- The Washington Times - Monday, October 5, 2009

Federal workers who want to avoid a potential cut in take-home pay in January need to do some serious homework next month. That’s even more critical for retired government workers and their survivors. Here’s the deal:

• White-collar (nonpostal) federal workers are slated to get a national pay raise of 2 percent next year. That amount could be slightly higher in Washington-Baltimore, New York and San Francisco once a locality adjustment is tacked on.

Last January, the national federal pay raise was 2.9 percent. However, when locality pay was factored in, the total increase for the largest concentration of government workers, right here in the Washington metropolitan area, was a combined raise worth 4.78 percent. To see how that played out in other cities, use this link: https://opm.gov/flsa/oca/09tables/pdf/saltbl.pdf

• Because of a decline in living costs during the past 12 months (not the calendar year), federal-military-Social Security retirees who got a 5.8 percent cost-of-living adjustment last January will not get any COLA increase next January.

• Health-insurance premiums covering 9 million members of the civilian federal family are going up an average of 8.8 percent next year. Before you decide to end it all, remember the word “average” may not apply to you or yours.

On the surface the situation looks bad. A 2 percent raise for a GS-10 employee at the $50,000 level or a long-time GS-15 being paid $153,200 will overcome higher health premiums with money left to spare. But for a lower-level fed making $25,000 a year before many, many deductions, the health premium increase could hurt — if you are “average.”

Whether you are high-level or in a lower grade, and whether you are getting a pay raise or not getting a COLA, the message is the same: You have to shop around during the open enrollment period that starts early next month.

Shopping for the best health plan deal is always important in the Federal Employee Health Benefits Program. But this year — with a very low raise and a zero COLA — is it essential.

Here’s why.

Not all health-plan premiums are going up next year. Most federal workers in the Washington area, for example, are eligible to join 10 or more fee-for-service health plans with nationwide coverage. They also can choose from among a dozen or more local health maintenance organizations, which often charge lower premiums.

Not all of those plans are raising premiums. A few are holding the line. A couple are actually reducing biweekly premiums.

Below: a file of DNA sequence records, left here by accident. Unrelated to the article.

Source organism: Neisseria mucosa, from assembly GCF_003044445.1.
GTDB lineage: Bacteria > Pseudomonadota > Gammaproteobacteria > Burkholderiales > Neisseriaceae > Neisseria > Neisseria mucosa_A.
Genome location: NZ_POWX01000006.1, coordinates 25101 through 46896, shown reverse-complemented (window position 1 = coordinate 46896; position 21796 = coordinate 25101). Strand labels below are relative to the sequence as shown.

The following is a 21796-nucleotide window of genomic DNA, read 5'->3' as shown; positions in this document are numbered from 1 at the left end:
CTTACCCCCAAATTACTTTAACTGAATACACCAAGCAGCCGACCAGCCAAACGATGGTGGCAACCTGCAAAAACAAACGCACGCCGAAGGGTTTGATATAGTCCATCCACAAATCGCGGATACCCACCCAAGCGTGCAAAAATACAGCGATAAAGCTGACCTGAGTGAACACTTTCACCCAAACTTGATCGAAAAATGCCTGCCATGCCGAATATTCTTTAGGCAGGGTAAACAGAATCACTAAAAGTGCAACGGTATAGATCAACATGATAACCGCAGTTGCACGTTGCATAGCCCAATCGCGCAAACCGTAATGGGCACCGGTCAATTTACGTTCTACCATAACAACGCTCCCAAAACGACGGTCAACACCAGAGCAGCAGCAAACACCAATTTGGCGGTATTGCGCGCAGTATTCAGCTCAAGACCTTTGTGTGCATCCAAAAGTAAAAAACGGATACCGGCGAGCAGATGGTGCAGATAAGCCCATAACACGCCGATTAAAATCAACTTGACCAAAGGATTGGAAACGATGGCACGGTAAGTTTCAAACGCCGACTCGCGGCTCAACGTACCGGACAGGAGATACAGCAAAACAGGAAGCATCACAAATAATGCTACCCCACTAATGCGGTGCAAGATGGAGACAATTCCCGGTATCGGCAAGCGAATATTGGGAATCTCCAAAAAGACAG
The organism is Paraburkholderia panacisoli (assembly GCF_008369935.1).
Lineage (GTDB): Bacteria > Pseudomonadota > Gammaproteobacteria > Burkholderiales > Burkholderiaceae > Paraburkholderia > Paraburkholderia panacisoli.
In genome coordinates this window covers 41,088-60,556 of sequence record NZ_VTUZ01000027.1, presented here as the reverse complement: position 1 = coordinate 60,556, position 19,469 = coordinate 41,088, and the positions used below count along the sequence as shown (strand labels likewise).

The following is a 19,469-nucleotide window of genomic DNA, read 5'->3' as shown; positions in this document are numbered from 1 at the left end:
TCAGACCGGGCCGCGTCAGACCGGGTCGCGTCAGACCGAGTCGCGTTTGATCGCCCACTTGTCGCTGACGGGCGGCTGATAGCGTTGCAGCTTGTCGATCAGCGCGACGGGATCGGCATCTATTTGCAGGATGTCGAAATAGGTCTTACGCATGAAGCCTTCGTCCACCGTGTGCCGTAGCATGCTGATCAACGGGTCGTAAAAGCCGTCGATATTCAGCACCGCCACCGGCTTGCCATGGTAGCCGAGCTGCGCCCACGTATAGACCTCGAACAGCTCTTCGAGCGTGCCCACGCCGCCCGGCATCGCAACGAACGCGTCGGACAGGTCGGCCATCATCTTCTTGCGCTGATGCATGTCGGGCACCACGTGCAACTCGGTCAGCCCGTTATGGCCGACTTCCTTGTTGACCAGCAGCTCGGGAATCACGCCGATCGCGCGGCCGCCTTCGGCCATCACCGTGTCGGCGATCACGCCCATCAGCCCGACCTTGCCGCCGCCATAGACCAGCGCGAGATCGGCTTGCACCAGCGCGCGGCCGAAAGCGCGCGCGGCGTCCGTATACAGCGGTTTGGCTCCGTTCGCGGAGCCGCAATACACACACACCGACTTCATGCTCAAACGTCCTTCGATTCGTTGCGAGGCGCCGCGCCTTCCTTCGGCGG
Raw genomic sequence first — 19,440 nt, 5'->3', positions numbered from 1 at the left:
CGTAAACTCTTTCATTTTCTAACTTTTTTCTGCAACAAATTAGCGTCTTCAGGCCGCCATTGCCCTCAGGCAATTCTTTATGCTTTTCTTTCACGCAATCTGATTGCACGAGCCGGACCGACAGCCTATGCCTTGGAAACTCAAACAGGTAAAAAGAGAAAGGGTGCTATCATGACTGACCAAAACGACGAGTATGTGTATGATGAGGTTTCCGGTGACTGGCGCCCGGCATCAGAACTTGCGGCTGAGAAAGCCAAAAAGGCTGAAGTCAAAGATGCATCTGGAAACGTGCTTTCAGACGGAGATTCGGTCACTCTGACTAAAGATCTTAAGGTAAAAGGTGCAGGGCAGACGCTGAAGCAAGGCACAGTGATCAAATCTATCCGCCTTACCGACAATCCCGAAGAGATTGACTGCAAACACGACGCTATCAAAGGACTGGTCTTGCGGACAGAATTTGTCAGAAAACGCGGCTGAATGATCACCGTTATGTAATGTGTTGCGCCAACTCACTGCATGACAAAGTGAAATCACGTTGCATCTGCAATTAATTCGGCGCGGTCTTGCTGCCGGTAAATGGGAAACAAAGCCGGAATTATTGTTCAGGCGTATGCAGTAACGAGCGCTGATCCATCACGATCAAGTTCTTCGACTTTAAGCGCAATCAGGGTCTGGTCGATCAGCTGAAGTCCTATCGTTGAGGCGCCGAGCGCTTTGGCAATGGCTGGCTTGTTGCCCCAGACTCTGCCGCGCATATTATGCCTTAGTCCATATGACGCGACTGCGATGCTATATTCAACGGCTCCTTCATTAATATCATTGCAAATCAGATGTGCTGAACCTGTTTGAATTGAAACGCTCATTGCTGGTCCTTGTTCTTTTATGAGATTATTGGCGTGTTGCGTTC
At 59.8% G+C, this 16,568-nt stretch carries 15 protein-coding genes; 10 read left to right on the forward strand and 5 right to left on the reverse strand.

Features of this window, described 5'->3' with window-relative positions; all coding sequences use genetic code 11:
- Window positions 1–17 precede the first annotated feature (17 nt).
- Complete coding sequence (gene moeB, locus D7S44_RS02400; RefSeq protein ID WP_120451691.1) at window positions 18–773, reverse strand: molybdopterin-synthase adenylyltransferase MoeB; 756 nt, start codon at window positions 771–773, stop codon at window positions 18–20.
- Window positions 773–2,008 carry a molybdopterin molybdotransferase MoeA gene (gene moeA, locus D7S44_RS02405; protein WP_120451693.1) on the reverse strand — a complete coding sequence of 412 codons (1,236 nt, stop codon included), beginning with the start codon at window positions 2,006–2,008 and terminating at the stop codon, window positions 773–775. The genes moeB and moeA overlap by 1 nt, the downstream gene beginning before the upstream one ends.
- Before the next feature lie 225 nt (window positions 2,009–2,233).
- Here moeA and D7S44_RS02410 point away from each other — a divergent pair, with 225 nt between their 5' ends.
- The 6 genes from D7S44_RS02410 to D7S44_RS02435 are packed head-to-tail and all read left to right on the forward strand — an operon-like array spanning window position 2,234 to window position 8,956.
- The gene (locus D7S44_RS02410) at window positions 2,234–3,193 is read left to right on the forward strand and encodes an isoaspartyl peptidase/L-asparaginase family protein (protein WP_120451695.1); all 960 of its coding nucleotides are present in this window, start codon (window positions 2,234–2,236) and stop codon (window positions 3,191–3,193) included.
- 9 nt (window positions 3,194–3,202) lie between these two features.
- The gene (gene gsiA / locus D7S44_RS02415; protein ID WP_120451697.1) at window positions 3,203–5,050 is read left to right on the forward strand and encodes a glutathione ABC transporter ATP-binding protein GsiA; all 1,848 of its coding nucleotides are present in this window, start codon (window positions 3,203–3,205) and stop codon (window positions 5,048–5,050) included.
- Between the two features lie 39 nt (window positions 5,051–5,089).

One of the beauties of the federal health program is that eligibles can switch from plan to plan each year in pursuit of specific benefits and/or lower premiums. People cannot be rejected for any reason. Also, they cannot be denied coverage because of age or pre-existing condition. Workers and retirees can also change plans anytime if they get married, divorced or have or adopt a child or if they have HMO coverage and move to a different geographic area.

In the event that a fed or retiree (or survivor) approaches the catastrophic limit for his existing plan, he can simply switch to another plan where the countdown begins at zero.

Most people — including the folks who work up the averages — concentrate on the Blue Cross-Blue Shield plans, for good reason. Sixty percent of the enrollees in the FEHBP are in one of the Blue Cross options, mostly in the standard option.

Many Blue Cross enrollees are retirees who have been with the plan for years. Retiree health costs are significantly higher, as a group, than those of younger workers. That has a major impact on the size of any premium increase for any plan, but especially the Blues family.

Next year, for example, the total premium for the Blues’ standard self-only plan will be $248.42 biweekly, of which the federal government (the employees agency) will pay the lion’s share, or $167.61. That means the increase to a single fed or retiree in that plan will be $10.63 every two weeks.

By contrast, the high-option benefit plan offered by GEHA (Government Employees Hospital Association) is cutting premiums next year. The bottom line is that people who enroll in self-only coverage will pay $11.95 per pay period less next year than they are paying today. GEHA’s family plan will cut premiums by 72 cents every two weeks. GEHAs’ standard option single and family plans are going up only $2.75 and $6.24 respectively.

The upcoming open season — Nov. 9 through Dec. 14 — isn’t only about shopping for health plans. During that time, the Office of Personnel Management says you can also:

• Enroll in a flexible spending account — a health care and/or dependent care account, under the FSAFEDS Program. Unlike with other programs, employeesmust re-enroll in FSAFEDS each year to participate. Enrollments do not carry over year to year.

• Enroll in, change, or cancel an existing enrollment in a dental plan under the FEDVIP Program.

• Enroll in, change, or cancel an existing enrollment in a vision plan under the FEDVIP Program.

• Enroll in, change or cancel an existing enrollment in a health plan under the FEHB Program.

Benefit changes, if any, will be announced later on but in plenty of time for the open enrollment period. Some of the plans will put more emphasis on health, wellness and preventive medicine. There is speculation that some plans may offer coverage (at a price) for children over 22.

Meantime, do the math. And try to avoid being “average.”

Mike Causey’s Federal Report runs Mondays. Contact him at [email protected] or 202/895-5132.

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